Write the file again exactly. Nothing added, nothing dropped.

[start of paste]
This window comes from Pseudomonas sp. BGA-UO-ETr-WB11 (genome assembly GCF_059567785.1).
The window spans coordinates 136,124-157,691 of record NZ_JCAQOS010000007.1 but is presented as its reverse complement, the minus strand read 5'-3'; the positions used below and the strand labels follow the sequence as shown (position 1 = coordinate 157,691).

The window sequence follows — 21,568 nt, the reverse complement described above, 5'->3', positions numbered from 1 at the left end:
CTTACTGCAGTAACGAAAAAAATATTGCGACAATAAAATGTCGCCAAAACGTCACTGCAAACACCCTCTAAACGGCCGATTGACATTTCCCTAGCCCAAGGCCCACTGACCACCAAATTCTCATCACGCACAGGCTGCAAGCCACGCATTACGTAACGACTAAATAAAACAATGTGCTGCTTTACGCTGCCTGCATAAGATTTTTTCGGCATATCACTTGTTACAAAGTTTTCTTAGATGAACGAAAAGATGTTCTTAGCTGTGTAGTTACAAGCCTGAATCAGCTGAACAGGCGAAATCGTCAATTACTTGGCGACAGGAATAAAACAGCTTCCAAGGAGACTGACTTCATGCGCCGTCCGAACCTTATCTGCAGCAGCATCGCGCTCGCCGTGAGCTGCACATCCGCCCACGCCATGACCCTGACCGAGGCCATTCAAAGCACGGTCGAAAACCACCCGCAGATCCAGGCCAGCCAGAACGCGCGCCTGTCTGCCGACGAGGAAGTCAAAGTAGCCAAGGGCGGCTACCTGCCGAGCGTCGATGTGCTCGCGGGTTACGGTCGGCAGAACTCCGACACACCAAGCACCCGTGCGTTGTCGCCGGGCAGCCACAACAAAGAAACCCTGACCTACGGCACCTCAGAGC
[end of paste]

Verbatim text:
This window comes from Pseudomonas sp. BGA-UO-ETr-WB11 (genome assembly GCF_059567785.1).
The window spans coordinates 136,124-157,691 of record NZ_JCAQOS010000007.1 but is presented as its reverse complement, the minus strand read 5'-3'; the positions used below and the strand labels follow the sequence as shown (position 1 = coordinate 157,691).

The window sequence follows — 21,568 nt, the reverse complement described above, 5'->3', positions numbered from 1 at the left end:
CTTACTGCAGTAACGAAAAAAATATTGCGACAATAAAATGTCGCCAAAACGTCACTGCAAACACCCTCTAAACGGCCGATTGACATTTCCCTAGCCCAAGGCCCACTGACCACCAAATTCTCATCACGCACAGGCTGCAAGCCACGCATTACGTAACGACTAAATAAAACAATGTGCTGCTTTACGCTGCCTGCATAAGATTTTTTCGGCATATCACTTGTTACAAAGTTTTCTTAGATGAACGAAAAGATGTTCTTAGCTGTGTAGTTACAAGCCTGAATCAGCTGAACAGGCGAAATCGTCAATTACTTGGCGACAGGAATAAAACAGCTTCCAAGGAGACTGACTTCATGCGCCGTCCGAACCTTATCTGCAGCAGCATCGCGCTCGCCGTGAGCTGCACATCCGCCCACGCCATGACCCTGACCGAGGCCATTCAAAGCACGGTCGAAAACCACCCGCAGATCCAGGCCAGCCAGAACGCGCGCCTGTCTGCCGACGAGGAAGTCAAAGTAGCCAAGGGCGGCTACCTGCCGAGCGTCGATGTGCTCGCGGGTTACGGTCGGCAGAACTCCGACACACCAAGCACCCGTGCGTTGTCGCCGGGCAGCCACAACAAAGAAACCCTGACCTACGGCACCTCAGAGC